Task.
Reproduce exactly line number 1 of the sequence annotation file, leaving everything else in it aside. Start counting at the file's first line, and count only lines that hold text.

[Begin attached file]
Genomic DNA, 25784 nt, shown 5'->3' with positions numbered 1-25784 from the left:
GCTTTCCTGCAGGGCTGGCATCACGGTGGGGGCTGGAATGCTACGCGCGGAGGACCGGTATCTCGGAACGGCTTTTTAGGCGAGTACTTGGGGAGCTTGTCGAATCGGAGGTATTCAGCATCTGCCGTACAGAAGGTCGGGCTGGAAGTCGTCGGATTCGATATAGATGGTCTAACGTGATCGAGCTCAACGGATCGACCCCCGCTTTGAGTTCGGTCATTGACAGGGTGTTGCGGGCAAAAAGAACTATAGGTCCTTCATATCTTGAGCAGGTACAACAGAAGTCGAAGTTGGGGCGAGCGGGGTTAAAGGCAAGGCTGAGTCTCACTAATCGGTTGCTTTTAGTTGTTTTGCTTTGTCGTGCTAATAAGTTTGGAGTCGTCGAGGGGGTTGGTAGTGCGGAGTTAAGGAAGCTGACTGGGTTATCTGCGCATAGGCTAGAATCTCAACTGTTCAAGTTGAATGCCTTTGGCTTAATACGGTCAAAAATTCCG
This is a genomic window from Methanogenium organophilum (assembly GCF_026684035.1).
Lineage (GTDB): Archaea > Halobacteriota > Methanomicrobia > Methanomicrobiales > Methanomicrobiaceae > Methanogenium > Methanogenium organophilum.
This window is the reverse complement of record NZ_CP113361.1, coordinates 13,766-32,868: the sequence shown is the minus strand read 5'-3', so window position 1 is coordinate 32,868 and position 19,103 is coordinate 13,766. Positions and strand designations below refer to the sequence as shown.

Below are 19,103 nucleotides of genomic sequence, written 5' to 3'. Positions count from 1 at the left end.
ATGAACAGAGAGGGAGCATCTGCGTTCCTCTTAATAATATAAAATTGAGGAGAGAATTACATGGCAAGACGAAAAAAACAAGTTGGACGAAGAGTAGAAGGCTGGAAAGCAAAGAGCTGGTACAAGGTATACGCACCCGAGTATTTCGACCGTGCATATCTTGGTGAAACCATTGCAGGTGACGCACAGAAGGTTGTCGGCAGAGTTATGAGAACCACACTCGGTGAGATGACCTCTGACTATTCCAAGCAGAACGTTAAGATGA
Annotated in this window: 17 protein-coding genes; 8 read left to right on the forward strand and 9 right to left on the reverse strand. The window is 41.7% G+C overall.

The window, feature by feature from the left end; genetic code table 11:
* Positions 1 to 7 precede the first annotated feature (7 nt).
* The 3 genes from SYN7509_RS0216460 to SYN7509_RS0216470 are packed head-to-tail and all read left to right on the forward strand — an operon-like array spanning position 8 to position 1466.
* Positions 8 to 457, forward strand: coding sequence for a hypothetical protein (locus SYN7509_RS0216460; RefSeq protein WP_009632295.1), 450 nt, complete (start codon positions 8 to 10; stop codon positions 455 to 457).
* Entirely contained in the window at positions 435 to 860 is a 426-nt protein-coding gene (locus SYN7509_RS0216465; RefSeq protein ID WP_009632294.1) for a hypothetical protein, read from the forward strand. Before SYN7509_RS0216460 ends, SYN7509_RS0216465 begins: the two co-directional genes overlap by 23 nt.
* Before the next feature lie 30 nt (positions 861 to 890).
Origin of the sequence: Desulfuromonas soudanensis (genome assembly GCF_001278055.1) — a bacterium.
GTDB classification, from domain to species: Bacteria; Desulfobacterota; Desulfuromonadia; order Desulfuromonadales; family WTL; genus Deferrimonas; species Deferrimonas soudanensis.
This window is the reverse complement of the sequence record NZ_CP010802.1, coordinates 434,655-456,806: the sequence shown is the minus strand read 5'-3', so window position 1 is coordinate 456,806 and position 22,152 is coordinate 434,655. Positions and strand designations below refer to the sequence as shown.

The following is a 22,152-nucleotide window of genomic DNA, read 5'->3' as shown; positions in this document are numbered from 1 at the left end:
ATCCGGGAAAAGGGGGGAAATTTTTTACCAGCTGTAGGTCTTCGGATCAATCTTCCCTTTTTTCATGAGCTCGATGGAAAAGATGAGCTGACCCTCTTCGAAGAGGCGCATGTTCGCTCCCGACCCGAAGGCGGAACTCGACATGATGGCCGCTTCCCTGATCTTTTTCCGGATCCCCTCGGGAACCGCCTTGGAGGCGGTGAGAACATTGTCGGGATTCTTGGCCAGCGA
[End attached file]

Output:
Genomic DNA, 25784 nt, shown 5'->3' with positions numbered 1-25784 from the left: